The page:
When establishing a document imaging system, one critical part of the operation in the scanning and indexing. Often this is best done in the mail room - they are the people who have understood, identified, and delivered the mail for the last 100 years! Another great candidate is the records area, which has been filing, identifying, and locating documents for as long as there has been paper or microfilm.
One of the major questions is whether it is better to have a few very high speed scanners or several slower scanners. The answer to that question is related to the variation in the documents, and the amount of preparation required. If every letter is a different shape and size, it can be economical to do minimal preparation prior to scanning, then manually feed each (odd) sheet at the scanner. If there is consistency in most of the pages, then a high speed scanner is more economical, with preparation completed before bringing the work to the scanner.
The performance of some of the lower cost scanners has reached the level of the far more expensive production scanners. So why pay the big money for the production scanner? The production scanners are designed for high volume operation - a large duty cycle with lots of pages per day, and lots of total use. As one person put it, metal gears vs. plastic gears. Some of the low cost scanners are great, but if you need a heavy duty unit, it doesn't pay to be cheap.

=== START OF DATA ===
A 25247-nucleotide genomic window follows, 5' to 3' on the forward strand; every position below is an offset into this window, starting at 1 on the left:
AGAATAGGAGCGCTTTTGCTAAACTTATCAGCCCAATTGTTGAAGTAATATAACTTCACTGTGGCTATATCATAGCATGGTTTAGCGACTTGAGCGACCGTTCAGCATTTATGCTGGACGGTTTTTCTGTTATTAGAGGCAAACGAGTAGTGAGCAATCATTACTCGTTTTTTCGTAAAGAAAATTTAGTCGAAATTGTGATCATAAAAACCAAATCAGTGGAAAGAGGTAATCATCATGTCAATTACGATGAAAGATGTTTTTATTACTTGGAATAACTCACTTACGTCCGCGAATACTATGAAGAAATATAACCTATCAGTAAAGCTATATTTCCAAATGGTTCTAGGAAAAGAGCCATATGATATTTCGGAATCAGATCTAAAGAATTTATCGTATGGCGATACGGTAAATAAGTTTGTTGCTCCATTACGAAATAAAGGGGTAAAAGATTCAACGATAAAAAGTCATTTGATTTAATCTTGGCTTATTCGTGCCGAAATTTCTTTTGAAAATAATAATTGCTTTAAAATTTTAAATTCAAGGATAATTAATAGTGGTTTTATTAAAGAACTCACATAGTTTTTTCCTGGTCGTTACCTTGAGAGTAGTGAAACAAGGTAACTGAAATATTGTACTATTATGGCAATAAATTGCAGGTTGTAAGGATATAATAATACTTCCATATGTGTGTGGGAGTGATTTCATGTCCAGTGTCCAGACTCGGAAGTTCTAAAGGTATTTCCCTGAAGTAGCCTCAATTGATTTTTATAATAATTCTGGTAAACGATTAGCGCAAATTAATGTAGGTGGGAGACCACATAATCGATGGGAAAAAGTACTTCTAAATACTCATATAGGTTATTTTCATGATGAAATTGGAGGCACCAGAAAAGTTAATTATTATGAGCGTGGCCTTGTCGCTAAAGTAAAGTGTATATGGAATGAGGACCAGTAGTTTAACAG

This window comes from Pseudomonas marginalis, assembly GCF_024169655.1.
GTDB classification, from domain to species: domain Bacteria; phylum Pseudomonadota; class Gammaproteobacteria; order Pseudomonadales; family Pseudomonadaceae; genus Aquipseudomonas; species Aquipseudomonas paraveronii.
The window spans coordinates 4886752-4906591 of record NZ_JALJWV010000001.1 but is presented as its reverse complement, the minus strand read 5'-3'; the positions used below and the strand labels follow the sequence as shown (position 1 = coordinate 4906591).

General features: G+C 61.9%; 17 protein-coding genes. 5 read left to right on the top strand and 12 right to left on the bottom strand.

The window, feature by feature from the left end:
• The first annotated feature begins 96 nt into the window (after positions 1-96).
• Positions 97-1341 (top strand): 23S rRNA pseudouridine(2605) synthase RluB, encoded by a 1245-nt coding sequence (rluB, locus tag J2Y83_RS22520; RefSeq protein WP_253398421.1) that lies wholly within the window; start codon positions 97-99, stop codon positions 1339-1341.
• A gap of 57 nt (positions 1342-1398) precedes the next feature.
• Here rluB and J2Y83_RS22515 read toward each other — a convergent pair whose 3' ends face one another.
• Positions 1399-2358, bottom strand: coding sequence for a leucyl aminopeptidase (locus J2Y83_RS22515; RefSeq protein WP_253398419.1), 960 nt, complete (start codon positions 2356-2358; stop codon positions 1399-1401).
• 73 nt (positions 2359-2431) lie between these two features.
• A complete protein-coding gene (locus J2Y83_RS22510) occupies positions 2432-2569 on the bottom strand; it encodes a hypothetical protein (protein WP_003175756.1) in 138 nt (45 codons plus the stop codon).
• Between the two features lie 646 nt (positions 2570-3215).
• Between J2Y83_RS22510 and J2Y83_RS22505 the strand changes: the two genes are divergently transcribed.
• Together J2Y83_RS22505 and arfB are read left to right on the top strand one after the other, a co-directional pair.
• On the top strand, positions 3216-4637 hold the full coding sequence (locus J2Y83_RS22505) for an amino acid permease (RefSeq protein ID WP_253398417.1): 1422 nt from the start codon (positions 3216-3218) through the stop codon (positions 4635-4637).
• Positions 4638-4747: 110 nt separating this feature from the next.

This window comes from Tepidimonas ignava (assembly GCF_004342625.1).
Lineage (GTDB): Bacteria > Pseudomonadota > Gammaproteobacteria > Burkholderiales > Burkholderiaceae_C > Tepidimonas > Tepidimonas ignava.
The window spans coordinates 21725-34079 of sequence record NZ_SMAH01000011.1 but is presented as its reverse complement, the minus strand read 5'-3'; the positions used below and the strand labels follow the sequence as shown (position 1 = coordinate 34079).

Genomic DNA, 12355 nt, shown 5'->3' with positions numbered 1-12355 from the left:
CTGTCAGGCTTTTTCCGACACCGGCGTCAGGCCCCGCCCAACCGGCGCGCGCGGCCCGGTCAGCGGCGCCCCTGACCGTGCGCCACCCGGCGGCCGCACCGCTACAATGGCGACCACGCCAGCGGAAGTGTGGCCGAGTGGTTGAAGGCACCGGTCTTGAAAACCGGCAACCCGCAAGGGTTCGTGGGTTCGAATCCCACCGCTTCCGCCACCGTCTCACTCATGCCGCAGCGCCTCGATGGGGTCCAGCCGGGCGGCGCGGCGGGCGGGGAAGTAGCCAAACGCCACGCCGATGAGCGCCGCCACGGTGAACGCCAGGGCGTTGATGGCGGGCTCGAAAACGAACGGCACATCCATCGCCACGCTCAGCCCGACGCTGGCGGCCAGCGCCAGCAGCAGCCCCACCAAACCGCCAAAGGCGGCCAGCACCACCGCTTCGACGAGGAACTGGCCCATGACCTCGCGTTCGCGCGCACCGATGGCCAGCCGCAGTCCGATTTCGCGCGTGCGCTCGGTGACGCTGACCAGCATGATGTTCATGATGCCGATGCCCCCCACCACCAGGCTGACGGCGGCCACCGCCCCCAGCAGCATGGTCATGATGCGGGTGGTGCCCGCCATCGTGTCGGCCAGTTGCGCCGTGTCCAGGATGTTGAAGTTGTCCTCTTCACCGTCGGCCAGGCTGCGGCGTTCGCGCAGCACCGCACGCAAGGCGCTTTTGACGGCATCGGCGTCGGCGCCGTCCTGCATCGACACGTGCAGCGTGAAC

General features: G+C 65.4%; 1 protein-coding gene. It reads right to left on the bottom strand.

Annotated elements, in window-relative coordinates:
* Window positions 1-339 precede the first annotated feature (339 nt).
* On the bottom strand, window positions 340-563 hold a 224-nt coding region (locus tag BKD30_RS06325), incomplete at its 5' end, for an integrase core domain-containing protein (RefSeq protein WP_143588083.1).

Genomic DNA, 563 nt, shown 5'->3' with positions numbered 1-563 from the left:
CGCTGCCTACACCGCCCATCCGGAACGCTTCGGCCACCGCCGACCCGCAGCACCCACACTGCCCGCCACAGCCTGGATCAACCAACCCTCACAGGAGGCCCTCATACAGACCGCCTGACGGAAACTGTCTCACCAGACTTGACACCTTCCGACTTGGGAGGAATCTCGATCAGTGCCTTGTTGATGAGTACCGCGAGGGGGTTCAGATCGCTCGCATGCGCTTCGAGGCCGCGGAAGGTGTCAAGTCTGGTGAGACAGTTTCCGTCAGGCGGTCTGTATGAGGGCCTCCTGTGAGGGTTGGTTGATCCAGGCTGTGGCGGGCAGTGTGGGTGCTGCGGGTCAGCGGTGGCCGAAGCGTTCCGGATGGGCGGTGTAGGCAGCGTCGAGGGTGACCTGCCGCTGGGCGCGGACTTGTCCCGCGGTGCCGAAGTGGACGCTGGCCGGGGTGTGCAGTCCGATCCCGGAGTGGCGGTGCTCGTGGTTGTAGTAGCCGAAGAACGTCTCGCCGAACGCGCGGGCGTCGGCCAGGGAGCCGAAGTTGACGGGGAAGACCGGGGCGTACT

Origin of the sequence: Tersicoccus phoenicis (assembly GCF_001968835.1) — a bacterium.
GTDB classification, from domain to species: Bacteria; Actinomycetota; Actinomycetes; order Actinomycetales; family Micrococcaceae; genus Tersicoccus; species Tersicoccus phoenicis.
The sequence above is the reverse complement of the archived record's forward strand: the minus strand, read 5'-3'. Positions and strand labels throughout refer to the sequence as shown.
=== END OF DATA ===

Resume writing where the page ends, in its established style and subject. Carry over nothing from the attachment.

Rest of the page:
Many of the newer scanners can capture color images, or can send the gray image (that is the start of every pure black and white image) to the connected workstation. Color or gray scale may not be practical for all documents yet (see the separate paper on Gray Documents), but the investment may be worthwhile. For example, one production scanner only costs about 15% more if full color is delivered with the new scanner, but a later field upgrade is twice as expensive. Software is starting to emerge that will allow a "rescan" from the gray scale image, without physically rescanning the document.
With a slow speed scanner, preparation can be as simple as extracting the mail from the envelope, and confirming it is business work - not an ad for ink jet cartridges or a training course. But with high speed scanners, it is common to
The goal of the preparation is to allow the scanner operator to keep the scanner running continuously, while capturing high quality properly oriented images, ready to use. The people who do the preparation work can also substitute as scanner operators, and vice versa (this builds understanding of the issues faced in both roles), but most people enjoy building their proficiency, so should be allowed to specialize in a primary position.